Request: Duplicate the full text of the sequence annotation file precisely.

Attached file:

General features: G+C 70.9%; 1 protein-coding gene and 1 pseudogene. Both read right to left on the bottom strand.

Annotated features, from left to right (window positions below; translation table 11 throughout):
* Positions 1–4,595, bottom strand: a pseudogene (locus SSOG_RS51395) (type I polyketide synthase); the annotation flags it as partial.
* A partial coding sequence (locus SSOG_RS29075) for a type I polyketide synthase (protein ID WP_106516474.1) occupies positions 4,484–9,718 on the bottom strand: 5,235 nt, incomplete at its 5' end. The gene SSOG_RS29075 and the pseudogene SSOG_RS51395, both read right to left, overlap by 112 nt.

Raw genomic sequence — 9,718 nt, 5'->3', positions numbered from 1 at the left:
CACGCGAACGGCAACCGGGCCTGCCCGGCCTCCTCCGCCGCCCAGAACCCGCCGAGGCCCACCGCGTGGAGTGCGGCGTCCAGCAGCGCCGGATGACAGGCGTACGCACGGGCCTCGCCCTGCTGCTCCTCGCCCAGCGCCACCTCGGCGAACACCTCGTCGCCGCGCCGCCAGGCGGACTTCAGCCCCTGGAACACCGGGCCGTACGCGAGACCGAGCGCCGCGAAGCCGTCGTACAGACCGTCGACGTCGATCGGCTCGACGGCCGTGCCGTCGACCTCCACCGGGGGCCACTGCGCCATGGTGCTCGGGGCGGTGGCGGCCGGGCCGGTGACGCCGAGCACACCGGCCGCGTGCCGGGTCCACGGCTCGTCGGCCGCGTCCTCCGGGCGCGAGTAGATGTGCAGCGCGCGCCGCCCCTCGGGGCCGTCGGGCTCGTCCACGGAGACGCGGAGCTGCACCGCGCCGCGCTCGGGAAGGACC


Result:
General features: G+C 70.9%; 1 protein-coding gene and 1 pseudogene. Both read right to left on the bottom strand.

Annotated features, from left to right (window positions below; translation table 11 throughout):
* Positions 1–4,595, bottom strand: a pseudogene (locus SSOG_RS51395) (type I polyketide synthase); the annotation flags it as partial.
* A partial coding sequence (locus SSOG_RS29075) for a type I polyketide synthase (protein ID WP_106516474.1) occupies positions 4,484–9,718 on the bottom strand: 5,235 nt, incomplete at its 5' end. The gene SSOG_RS29075 and the pseudogene SSOG_RS51395, both read right to left, overlap by 112 nt.

Raw genomic sequence — 9,718 nt, 5'->3', positions numbered from 1 at the left:
CACGCGAACGGCAACCGGGCCTGCCCGGCCTCCTCCGCCGCCCAGAACCCGCCGAGGCCCACCGCGTGGAGTGCGGCGTCCAGCAGCGCCGGATGACAGGCGTACGCACGGGCCTCGCCCTGCTGCTCCTCGCCCAGCGCCACCTCGGCGAACACCTCGTCGCCGCGCCGCCAGGCGGACTTCAGCCCCTGGAACACCGGGCCGTACGCGAGACCGAGCGCCGCGAAGCCGTCGTACAGACCGTCGACGTCGATCGGCTCGACGGCCGTGCCGTCGACCTCCACCGGGGGCCACTGCGCCATGGTGCTCGGGGCGGTGGCGGCCGGGCCGGTGACGCCGAGCACACCGGCCGCGTGCCGGGTCCACGGCTCGTCGGCCGCGTCCTCCGGGCGCGAGTAGATGTGCAGCGCGCGCCGCCCCTCGGGGCCGTCGGGCTCGTCCACGGAGACGCGGAGCTGCACCGCGCCGCGCTCGGGAAGGACC